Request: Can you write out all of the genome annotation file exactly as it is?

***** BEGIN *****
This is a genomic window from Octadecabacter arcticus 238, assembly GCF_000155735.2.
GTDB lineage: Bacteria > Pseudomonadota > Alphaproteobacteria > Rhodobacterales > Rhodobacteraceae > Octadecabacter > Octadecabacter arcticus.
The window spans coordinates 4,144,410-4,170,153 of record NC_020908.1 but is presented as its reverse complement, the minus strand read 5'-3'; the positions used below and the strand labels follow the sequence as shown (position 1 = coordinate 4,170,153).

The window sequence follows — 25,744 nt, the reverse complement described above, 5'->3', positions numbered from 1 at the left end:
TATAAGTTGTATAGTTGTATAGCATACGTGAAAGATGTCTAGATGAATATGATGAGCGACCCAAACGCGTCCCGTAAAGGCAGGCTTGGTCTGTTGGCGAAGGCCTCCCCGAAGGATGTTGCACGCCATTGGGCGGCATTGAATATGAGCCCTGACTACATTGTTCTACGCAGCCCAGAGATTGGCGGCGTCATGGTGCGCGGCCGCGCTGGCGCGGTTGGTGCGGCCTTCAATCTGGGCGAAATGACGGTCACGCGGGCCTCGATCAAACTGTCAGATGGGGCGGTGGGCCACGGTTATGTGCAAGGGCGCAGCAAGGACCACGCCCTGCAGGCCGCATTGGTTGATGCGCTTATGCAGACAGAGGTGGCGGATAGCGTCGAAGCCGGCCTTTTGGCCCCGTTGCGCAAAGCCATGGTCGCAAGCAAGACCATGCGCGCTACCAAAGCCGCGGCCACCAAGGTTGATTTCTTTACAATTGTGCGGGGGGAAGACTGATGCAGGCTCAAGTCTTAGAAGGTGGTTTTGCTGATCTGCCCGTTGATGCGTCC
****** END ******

This is a genomic window from Octadecabacter arcticus 238, assembly GCF_000155735.2.
GTDB lineage: Bacteria > Pseudomonadota > Alphaproteobacteria > Rhodobacterales > Rhodobacteraceae > Octadecabacter > Octadecabacter arcticus.
The window spans coordinates 4,144,410-4,170,153 of record NC_020908.1 but is presented as its reverse complement, the minus strand read 5'-3'; the positions used below and the strand labels follow the sequence as shown (position 1 = coordinate 4,170,153).

The window sequence follows — 25,744 nt, the reverse complement described above, 5'->3', positions numbered from 1 at the left end:
TATAAGTTGTATAGTTGTATAGCATACGTGAAAGATGTCTAGATGAATATGATGAGCGACCCAAACGCGTCCCGTAAAGGCAGGCTTGGTCTGTTGGCGAAGGCCTCCCCGAAGGATGTTGCACGCCATTGGGCGGCATTGAATATGAGCCCTGACTACATTGTTCTACGCAGCCCAGAGATTGGCGGCGTCATGGTGCGCGGCCGCGCTGGCGCGGTTGGTGCGGCCTTCAATCTGGGCGAAATGACGGTCACGCGGGCCTCGATCAAACTGTCAGATGGGGCGGTGGGCCACGGTTATGTGCAAGGGCGCAGCAAGGACCACGCCCTGCAGGCCGCATTGGTTGATGCGCTTATGCAGACAGAGGTGGCGGATAGCGTCGAAGCCGGCCTTTTGGCCCCGTTGCGCAAAGCCATGGTCGCAAGCAAGACCATGCGCGCTACCAAAGCCGCGGCCACCAAGGTTGATTTCTTTACAATTGTGCGGGGGGAAGACTGATGCAGGCTCAAGTCTTAGAAGGTGGTTTTGCTGATCTGCCCGTTGATGCGTCC